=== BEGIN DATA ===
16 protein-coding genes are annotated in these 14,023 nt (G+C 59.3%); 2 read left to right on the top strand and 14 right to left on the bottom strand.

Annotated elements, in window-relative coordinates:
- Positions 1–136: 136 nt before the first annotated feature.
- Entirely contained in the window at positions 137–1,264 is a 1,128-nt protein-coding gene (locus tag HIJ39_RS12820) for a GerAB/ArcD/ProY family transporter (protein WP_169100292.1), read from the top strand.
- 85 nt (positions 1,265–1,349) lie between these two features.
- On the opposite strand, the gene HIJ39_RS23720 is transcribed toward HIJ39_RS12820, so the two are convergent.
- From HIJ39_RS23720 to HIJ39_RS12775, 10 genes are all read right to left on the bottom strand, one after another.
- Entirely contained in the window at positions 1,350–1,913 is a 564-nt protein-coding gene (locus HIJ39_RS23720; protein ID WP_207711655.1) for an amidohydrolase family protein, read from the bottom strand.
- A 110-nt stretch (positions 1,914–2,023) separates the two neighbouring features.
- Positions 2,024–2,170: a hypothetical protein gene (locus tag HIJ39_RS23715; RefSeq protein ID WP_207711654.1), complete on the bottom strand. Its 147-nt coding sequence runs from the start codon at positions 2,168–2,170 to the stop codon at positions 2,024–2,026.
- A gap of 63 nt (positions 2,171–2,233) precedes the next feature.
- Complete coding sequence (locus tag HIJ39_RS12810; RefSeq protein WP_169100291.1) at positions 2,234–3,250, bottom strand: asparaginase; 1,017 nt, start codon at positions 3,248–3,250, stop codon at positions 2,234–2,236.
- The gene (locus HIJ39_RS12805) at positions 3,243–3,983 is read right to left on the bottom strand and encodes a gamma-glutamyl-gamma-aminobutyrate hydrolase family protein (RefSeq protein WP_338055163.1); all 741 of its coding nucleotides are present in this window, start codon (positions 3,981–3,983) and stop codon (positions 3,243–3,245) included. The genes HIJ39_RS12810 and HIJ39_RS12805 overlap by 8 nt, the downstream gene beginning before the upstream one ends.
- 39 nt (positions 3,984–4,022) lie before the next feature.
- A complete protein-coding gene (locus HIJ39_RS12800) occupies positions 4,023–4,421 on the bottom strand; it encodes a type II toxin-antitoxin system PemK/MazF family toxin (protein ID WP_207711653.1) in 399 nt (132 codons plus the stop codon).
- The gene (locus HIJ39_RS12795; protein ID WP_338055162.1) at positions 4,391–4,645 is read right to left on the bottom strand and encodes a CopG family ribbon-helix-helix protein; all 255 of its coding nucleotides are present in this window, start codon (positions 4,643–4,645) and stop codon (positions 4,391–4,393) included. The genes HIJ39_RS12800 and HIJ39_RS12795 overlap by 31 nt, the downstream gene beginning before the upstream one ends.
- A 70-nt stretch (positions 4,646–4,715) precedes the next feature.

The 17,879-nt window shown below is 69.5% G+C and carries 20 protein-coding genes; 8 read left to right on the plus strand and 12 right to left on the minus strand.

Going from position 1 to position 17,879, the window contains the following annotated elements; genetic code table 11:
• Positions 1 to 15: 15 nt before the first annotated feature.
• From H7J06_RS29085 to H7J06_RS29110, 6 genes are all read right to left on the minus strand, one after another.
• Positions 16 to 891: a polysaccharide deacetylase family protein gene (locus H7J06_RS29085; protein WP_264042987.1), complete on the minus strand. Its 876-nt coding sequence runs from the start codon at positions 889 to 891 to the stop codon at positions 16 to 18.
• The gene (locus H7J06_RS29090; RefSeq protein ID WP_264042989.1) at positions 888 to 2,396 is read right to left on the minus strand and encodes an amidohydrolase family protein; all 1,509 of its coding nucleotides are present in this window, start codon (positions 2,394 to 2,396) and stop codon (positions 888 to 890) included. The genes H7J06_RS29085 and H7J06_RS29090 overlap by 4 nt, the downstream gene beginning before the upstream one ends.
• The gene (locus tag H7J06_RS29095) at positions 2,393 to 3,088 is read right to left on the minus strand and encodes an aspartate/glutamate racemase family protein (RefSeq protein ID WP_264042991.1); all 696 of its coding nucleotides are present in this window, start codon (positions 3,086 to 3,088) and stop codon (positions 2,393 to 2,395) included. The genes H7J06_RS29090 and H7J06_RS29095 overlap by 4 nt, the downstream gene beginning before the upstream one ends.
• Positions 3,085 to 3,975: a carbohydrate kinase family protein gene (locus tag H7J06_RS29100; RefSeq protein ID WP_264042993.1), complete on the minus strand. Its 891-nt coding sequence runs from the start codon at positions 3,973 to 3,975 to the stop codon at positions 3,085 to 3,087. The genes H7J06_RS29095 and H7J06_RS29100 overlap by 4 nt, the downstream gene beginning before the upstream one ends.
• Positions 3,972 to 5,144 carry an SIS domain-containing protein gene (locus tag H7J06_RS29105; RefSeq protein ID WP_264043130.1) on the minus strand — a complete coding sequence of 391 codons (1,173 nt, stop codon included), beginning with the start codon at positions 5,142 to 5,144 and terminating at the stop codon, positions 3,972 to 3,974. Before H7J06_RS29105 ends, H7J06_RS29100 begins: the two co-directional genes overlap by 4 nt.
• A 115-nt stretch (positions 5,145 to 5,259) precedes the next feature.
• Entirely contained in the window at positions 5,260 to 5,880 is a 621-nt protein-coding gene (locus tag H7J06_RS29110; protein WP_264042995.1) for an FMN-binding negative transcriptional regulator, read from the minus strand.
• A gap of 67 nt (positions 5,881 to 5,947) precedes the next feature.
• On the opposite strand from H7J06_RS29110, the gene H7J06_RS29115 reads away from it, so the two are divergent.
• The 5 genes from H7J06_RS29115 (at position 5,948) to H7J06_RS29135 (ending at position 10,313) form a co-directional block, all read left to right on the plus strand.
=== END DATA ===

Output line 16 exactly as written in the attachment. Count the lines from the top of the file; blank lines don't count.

- The gene (locus HIJ39_RS12795; protein ID WP_338055162.1) at positions 4,391–4,645 is read right to left on the bottom strand and encodes a CopG family ribbon-helix-helix protein; all 255 of its coding nucleotides are present in this window, start codon (positions 4,643–4,645) and stop codon (positions 4,391–4,393) included. The genes HIJ39_RS12800 and HIJ39_RS12795 overlap by 31 nt, the downstream gene beginning before the upstream one ends.